Rare Welsh Oak Coffer Bach
Rare Welsh Oak Coffer Bach
Rare Welsh Oak Coffer Bach
Rare Welsh Oak Coffer Bach
Rare Welsh Oak Coffer Bach

Rare Welsh Oak Coffer Bach

c. 1750 Wales

Offered by Thomas Coulborn & Sons

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A rare example made from oak, the exterior with moulded edge to the lid and retaining its original wooden hinges. The front with raised moulded fielded panels, with one long drawer below. With a shaped apron and open fretted frieze, on short cabriole legs with pointed toes. The brass escutcheon plate and the brass drawer handle are original.

A ‘Coffer (or Coffor) Bach’ is a Welsh term meaning a small chest or trunk, used to describe a small coffer with a lift-up top revealing open storage space, with a single drawer – although occasionally with two drawers – below. Made only in Wales, a ‘Coffer Bach’ is traditionally associated with marriages, a dowry or love chest which was held in high esteem and handed down through the female line. Often given to the bride at her wedding, the ‘Coffer Bach’ would have been used to store her most personal and prized possessions, such as sewing implements, etc. Richard Bebb explains that: ‘The elaborate paneling and use of solid oak throughout was an expensive statement and the pieces were made to be admired, continuing to form – with the clothing and bedding they contained – a part of the woman’s dowry. Besides their storage function, they fulfilled aesthetic and social purposes and often became heirlooms, and this favoured their traditional appearance.’ (Richard Webb, ‘Welsh Furniture 1250-1950: A Cultural History of Craftsmanship and Design: Volume Two 1700-1950’ (Saer Books, 2007), p.74).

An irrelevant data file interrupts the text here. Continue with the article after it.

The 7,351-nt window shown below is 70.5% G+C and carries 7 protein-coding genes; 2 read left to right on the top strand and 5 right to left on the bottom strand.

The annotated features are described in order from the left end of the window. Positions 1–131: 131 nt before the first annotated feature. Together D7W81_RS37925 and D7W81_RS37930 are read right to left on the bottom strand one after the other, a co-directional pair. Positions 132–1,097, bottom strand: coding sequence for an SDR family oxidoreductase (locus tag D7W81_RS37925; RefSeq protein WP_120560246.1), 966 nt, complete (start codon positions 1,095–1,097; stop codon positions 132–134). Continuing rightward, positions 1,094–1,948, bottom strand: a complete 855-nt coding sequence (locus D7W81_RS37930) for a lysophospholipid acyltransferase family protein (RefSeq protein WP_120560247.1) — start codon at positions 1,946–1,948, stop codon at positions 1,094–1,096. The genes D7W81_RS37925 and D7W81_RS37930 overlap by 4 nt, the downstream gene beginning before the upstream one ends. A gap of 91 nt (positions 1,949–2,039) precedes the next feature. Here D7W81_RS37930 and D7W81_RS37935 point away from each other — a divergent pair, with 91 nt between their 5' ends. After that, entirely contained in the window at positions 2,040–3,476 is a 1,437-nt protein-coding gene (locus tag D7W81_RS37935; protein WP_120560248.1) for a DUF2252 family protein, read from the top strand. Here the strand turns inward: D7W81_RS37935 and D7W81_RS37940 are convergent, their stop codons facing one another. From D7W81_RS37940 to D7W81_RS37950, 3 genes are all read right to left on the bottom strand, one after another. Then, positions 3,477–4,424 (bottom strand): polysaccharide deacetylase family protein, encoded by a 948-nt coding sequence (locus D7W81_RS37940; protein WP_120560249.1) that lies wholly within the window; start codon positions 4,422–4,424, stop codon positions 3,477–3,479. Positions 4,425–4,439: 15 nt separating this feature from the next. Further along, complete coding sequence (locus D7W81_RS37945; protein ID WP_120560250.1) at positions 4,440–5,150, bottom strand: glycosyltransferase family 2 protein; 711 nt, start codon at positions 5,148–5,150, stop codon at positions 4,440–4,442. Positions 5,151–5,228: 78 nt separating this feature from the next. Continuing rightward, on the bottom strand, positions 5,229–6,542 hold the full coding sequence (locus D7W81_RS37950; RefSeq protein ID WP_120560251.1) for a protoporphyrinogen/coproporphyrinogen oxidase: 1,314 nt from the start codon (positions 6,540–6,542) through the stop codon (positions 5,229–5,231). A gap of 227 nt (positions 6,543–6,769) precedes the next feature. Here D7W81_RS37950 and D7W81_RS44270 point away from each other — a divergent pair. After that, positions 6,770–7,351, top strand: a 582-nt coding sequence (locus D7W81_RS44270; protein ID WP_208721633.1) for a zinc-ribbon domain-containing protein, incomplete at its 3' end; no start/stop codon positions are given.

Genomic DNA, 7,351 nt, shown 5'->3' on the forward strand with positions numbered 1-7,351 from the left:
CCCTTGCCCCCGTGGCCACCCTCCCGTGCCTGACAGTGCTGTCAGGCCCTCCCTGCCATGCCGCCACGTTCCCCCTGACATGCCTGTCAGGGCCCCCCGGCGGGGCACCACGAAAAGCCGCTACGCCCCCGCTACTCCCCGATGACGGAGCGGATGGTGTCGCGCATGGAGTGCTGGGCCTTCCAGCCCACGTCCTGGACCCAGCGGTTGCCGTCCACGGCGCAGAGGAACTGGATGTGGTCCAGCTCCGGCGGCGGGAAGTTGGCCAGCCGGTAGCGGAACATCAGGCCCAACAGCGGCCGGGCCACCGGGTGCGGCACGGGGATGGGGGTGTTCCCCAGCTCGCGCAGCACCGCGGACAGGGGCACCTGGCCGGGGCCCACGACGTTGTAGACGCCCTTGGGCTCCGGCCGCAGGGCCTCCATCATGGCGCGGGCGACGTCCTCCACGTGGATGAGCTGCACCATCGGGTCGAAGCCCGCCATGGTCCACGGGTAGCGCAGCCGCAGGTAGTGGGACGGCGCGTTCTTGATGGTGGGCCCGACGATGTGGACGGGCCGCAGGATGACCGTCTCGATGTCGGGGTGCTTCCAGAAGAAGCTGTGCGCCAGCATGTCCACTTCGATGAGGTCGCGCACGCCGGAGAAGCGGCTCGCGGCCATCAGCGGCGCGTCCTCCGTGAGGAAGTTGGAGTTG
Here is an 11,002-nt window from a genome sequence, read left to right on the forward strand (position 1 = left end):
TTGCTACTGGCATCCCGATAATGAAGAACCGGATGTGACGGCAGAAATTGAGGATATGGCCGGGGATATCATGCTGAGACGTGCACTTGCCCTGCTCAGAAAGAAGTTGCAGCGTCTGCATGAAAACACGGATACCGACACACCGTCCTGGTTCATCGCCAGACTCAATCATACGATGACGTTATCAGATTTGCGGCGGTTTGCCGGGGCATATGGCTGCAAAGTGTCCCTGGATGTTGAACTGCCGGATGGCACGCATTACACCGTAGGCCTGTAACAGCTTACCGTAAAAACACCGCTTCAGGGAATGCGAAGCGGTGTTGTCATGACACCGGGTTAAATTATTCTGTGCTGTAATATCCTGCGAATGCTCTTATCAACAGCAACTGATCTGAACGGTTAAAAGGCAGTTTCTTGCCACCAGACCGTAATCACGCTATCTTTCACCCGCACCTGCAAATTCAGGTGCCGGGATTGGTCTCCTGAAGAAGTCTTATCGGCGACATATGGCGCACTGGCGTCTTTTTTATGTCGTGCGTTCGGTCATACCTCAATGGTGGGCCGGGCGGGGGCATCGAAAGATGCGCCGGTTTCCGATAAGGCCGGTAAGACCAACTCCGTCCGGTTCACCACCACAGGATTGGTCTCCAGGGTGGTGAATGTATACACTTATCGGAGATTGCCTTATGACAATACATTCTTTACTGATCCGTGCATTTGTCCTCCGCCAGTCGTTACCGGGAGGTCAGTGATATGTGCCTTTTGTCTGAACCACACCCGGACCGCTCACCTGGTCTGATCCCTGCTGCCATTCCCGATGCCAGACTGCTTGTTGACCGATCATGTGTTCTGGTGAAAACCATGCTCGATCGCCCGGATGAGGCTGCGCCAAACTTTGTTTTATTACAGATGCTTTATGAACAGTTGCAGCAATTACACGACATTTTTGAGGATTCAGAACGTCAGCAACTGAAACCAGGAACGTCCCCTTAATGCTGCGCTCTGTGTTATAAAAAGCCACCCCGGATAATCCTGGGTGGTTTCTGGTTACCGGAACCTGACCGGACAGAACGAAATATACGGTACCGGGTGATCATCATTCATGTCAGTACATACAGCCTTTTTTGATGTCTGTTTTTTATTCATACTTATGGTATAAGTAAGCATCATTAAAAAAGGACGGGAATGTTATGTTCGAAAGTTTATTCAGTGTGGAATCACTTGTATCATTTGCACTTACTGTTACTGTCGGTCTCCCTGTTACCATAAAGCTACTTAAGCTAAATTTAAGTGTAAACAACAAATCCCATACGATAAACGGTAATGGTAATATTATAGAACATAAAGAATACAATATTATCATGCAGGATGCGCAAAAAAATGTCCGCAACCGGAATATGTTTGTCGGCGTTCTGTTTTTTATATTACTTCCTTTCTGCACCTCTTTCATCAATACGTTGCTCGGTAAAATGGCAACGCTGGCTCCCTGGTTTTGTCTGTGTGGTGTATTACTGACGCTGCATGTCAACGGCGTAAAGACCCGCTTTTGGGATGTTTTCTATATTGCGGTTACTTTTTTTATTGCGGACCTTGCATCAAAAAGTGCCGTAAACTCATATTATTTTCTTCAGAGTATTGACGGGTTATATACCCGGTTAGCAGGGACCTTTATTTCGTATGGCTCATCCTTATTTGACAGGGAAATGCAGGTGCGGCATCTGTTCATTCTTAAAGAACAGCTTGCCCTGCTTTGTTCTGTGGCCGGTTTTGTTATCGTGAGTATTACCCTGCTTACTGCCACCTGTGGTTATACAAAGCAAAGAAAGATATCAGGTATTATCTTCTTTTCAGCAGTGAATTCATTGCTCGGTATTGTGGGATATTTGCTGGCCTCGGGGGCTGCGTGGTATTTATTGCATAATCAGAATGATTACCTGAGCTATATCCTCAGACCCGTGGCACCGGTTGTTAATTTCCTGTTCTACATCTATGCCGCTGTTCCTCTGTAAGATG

A similar chest, dated c.1720, which also has three fielded panels, shaped under-framing and cabriole legs is illustrated in Ralph Edwards’ ‘The Dictionary of English Furniture: Volume Two’ (Antique Collectors’ Club, 1983), p.26, figure 50. It is made from elm rather than oak, but Edwards explains that, despite this, it resembles the oak varieties and that its fielded panels, shaped under-framing and short cabriole legs show the influence of contemporary fashion. He continues to explain that: ‘[t]o this type, with drawers fitted in the sand, the term “mule chest” is generally applied.’ (Ralph Edwards, ‘The Dictionary of English Furniture: Volume Two’, Antique Collectors’ Club, 1983, p.24).

In ‘Welsh Furniture 1250-1950: A Cultural History of Craftsmanship and Design: Volume Two 1700-1950’ (Saer Books, 2007), Richard Webb ‘ illustrates similarly designed coffer bachs – see figures 771 – 776, pp.74-75.
Dimensions
Height 53.50 cm (21.06 inches)
Width 61.00 cm (24.02 inches)
Depth 31.75 cm (12.50 inches)
Stock Code
6349
Medium
Oak.
Thomas Coulborn & Sons

Thomas Coulborn & Sons
Vesey Manor
64 Birmingham Road
Sutton Coldfield
West Midlands
B72 1QP
England

+44 (0)121-354 3974
+44 (0)7941 252299
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